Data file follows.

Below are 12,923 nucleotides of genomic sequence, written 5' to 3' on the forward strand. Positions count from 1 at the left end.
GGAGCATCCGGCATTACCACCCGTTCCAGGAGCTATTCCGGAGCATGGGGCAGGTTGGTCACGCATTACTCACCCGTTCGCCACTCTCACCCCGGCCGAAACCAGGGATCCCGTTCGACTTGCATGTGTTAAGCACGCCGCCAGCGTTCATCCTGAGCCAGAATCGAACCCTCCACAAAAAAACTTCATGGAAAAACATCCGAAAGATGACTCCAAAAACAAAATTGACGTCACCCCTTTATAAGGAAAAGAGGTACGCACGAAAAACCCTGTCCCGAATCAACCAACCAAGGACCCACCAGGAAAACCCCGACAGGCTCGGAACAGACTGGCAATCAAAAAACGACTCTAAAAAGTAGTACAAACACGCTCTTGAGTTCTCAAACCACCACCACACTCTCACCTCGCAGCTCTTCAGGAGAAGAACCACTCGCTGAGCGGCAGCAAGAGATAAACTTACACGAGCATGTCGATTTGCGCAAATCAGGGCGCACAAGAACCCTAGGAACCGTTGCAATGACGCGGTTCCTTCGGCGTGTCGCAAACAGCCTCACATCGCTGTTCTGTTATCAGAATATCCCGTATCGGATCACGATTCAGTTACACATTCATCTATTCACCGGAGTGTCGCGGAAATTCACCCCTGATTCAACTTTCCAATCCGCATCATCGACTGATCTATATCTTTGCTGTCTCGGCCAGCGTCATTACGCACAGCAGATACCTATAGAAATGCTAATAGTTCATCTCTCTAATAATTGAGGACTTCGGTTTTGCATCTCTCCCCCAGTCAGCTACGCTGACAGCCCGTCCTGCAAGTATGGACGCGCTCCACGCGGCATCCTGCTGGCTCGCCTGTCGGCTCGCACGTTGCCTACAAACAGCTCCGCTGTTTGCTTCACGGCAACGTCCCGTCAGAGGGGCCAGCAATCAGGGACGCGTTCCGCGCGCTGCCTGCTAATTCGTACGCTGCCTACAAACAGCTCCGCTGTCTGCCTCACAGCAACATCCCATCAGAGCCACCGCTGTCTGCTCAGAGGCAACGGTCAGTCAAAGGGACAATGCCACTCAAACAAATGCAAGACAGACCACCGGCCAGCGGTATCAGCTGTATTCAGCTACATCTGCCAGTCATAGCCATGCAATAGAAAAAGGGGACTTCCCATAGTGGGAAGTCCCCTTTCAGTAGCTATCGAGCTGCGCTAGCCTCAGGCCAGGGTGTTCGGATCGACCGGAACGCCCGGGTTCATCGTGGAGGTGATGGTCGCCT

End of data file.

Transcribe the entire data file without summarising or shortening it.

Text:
Below are 12,923 nucleotides of genomic sequence, written 5' to 3' on the forward strand. Positions count from 1 at the left end.
GGAGCATCCGGCATTACCACCCGTTCCAGGAGCTATTCCGGAGCATGGGGCAGGTTGGTCACGCATTACTCACCCGTTCGCCACTCTCACCCCGGCCGAAACCAGGGATCCCGTTCGACTTGCATGTGTTAAGCACGCCGCCAGCGTTCATCCTGAGCCAGAATCGAACCCTCCACAAAAAAACTTCATGGAAAAACATCCGAAAGATGACTCCAAAAACAAAATTGACGTCACCCCTTTATAAGGAAAAGAGGTACGCACGAAAAACCCTGTCCCGAATCAACCAACCAAGGACCCACCAGGAAAACCCCGACAGGCTCGGAACAGACTGGCAATCAAAAAACGACTCTAAAAAGTAGTACAAACACGCTCTTGAGTTCTCAAACCACCACCACACTCTCACCTCGCAGCTCTTCAGGAGAAGAACCACTCGCTGAGCGGCAGCAAGAGATAAACTTACACGAGCATGTCGATTTGCGCAAATCAGGGCGCACAAGAACCCTAGGAACCGTTGCAATGACGCGGTTCCTTCGGCGTGTCGCAAACAGCCTCACATCGCTGTTCTGTTATCAGAATATCCCGTATCGGATCACGATTCAGTTACACATTCATCTATTCACCGGAGTGTCGCGGAAATTCACCCCTGATTCAACTTTCCAATCCGCATCATCGACTGATCTATATCTTTGCTGTCTCGGCCAGCGTCATTACGCACAGCAGATACCTATAGAAATGCTAATAGTTCATCTCTCTAATAATTGAGGACTTCGGTTTTGCATCTCTCCCCCAGTCAGCTACGCTGACAGCCCGTCCTGCAAGTATGGACGCGCTCCACGCGGCATCCTGCTGGCTCGCCTGTCGGCTCGCACGTTGCCTACAAACAGCTCCGCTGTTTGCTTCACGGCAACGTCCCGTCAGAGGGGCCAGCAATCAGGGACGCGTTCCGCGCGCTGCCTGCTAATTCGTACGCTGCCTACAAACAGCTCCGCTGTCTGCCTCACAGCAACATCCCATCAGAGCCACCGCTGTCTGCTCAGAGGCAACGGTCAGTCAAAGGGACAATGCCACTCAAACAAATGCAAGACAGACCACCGGCCAGCGGTATCAGCTGTATTCAGCTACATCTGCCAGTCATAGCCATGCAATAGAAAAAGGGGACTTCCCATAGTGGGAAGTCCCCTTTCAGTAGCTATCGAGCTGCGCTAGCCTCAGGCCAGGGTGTTCGGATCGACCGGAACGCCCGGGTTCATCGTGGAGGTGATGGTCGCCT